The most successful small business in the world : the ten principles
Bookkeeping the easy way
Bookkeeping for Canadians for dummies
Homeschooling FAQs : 101 questions every homeschooling parent should ask
How to teach physics to your dog
Zoobiquity : what animals can teach us about being human
Business stripped bare : adventures of a global entrepreneur
There's always something to do : the Peter Cundill investment approach
Basic butchering of livestock & game
This explains everything : deep, beautiful, and elegant theories of how the world works
Electronics for dummies
Electronics demystified
Made by Dad : 67 blueprints for making cool stuff
Origami : a complete step-by-step guide to making animals, flowers, planes, boats, and more
Landscape painting : essential concepts and techniques for plein air and studio practice
Walking on water : reading, writing, and revolution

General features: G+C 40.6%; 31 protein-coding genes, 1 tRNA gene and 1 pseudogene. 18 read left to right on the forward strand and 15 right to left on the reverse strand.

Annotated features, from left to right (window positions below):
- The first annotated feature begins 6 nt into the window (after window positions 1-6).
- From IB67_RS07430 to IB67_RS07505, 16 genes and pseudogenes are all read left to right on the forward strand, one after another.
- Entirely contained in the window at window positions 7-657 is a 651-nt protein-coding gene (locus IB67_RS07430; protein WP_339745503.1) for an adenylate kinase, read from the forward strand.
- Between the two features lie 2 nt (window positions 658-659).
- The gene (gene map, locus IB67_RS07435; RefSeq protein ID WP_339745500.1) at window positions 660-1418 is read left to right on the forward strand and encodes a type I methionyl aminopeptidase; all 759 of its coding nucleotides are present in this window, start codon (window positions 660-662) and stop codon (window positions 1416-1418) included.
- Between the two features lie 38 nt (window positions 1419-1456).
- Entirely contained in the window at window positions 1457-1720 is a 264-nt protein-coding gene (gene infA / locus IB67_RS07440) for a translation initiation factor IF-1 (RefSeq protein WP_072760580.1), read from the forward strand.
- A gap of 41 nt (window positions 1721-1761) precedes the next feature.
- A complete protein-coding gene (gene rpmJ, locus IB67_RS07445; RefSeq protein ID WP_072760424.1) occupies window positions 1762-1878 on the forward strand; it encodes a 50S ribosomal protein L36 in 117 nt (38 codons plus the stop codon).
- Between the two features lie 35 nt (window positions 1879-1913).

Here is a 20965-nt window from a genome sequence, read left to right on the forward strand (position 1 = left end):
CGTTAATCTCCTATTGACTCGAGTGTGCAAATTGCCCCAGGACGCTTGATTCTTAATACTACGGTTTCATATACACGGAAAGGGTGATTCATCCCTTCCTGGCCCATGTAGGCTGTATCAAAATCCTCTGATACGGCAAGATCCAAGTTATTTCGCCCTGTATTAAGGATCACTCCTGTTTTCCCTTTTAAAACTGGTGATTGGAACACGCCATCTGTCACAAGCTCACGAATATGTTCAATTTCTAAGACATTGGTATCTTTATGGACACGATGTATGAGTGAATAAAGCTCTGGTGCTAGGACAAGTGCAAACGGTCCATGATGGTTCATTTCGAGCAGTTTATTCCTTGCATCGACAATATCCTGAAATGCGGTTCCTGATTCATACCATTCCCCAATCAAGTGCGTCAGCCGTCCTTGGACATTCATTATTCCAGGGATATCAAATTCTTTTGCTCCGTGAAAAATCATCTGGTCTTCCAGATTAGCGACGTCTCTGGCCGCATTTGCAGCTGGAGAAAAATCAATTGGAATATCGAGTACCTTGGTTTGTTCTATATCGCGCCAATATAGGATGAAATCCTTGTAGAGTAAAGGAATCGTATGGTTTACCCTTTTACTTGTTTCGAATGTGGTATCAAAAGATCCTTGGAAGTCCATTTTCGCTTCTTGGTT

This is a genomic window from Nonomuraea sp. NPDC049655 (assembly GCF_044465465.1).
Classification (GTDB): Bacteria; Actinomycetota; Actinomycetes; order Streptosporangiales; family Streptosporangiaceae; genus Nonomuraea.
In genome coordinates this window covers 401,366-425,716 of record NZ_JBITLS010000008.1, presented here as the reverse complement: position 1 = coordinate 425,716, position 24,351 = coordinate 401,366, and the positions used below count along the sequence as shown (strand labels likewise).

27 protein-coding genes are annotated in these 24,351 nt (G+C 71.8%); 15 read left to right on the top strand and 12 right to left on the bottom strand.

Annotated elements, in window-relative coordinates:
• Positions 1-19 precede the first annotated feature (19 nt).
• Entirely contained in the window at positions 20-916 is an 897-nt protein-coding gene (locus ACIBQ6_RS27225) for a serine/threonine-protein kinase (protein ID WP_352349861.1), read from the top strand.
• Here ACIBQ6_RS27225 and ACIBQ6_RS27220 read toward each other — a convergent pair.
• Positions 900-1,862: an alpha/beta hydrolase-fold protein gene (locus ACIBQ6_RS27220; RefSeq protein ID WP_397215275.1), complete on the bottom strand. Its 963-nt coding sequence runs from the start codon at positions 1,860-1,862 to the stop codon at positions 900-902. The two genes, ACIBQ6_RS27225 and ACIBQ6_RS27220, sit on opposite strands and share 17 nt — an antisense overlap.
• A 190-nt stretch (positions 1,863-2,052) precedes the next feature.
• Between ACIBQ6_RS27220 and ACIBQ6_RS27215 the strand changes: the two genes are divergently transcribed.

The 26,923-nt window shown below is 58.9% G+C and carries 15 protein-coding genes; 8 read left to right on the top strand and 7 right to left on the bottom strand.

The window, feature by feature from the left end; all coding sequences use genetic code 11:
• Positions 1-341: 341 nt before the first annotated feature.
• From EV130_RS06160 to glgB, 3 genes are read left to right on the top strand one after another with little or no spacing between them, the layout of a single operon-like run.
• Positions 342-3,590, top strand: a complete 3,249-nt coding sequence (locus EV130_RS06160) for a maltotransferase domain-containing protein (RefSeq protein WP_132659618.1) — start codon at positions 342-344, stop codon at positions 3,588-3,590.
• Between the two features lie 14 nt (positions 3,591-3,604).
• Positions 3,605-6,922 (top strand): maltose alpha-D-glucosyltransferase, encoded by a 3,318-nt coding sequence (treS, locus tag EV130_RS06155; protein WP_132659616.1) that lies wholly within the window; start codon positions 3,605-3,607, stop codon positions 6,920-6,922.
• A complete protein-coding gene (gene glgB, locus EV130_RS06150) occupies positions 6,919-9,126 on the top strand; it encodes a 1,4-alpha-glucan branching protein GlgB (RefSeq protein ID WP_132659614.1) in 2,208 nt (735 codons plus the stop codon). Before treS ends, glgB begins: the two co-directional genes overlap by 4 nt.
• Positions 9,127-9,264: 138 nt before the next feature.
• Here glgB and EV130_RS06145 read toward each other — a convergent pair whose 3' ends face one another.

The one world schoolhouse : education reimagined
Home cheese making : recipes for 75 homemade cheeses
Down and out in Paris and London.
Inside the mind of the turtles
A slap in the face : why insults hurt-- and why they shouldn't
The gifted adult : a revolutionary guide for liberating everyday genius
The smartest kids in the world : and how they got that way
The effective teacher's guide : 50 ways to engage students and promote interactive learning
Electronics for dummies
Igniting the Third Factor
The Magnetic North
The Sound Book
Full Rip 9.0
Rock Breaks Scissors
Bird Dream
How to Fail at Almost Everything and still win big
Feeling Good
Choose Yourself
Packing for Mars
The Willpower Instinct
90 Percent of Everything